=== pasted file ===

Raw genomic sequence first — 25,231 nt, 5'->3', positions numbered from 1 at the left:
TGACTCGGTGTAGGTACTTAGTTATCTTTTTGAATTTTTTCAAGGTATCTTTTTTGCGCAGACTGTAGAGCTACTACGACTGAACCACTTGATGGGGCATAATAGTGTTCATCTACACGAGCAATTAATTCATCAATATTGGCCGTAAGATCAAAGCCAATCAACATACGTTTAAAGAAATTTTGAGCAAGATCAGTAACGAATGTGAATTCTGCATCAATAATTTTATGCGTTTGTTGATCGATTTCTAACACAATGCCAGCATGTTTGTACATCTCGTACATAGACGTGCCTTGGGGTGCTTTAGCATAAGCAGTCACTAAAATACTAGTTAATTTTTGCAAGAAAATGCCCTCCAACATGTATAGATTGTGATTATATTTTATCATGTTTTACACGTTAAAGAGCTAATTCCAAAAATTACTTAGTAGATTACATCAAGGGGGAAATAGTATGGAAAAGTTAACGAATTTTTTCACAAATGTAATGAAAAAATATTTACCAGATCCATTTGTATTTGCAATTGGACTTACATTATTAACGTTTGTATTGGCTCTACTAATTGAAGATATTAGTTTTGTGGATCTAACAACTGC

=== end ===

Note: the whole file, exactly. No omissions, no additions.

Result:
Raw genomic sequence first — 25,231 nt, 5'->3', positions numbered from 1 at the left:
TGACTCGGTGTAGGTACTTAGTTATCTTTTTGAATTTTTTCAAGGTATCTTTTTTGCGCAGACTGTAGAGCTACTACGACTGAACCACTTGATGGGGCATAATAGTGTTCATCTACACGAGCAATTAATTCATCAATATTGGCCGTAAGATCAAAGCCAATCAACATACGTTTAAAGAAATTTTGAGCAAGATCAGTAACGAATGTGAATTCTGCATCAATAATTTTATGCGTTTGTTGATCGATTTCTAACACAATGCCAGCATGTTTGTACATCTCGTACATAGACGTGCCTTGGGGTGCTTTAGCATAAGCAGTCACTAAAATACTAGTTAATTTTTGCAAGAAAATGCCCTCCAACATGTATAGATTGTGATTATATTTTATCATGTTTTACACGTTAAAGAGCTAATTCCAAAAATTACTTAGTAGATTACATCAAGGGGGAAATAGTATGGAAAAGTTAACGAATTTTTTCACAAATGTAATGAAAAAATATTTACCAGATCCATTTGTATTTGCAATTGGACTTACATTATTAACGTTTGTATTGGCTCTACTAATTGAAGATATTAGTTTTGTGGATCTAACAACTGC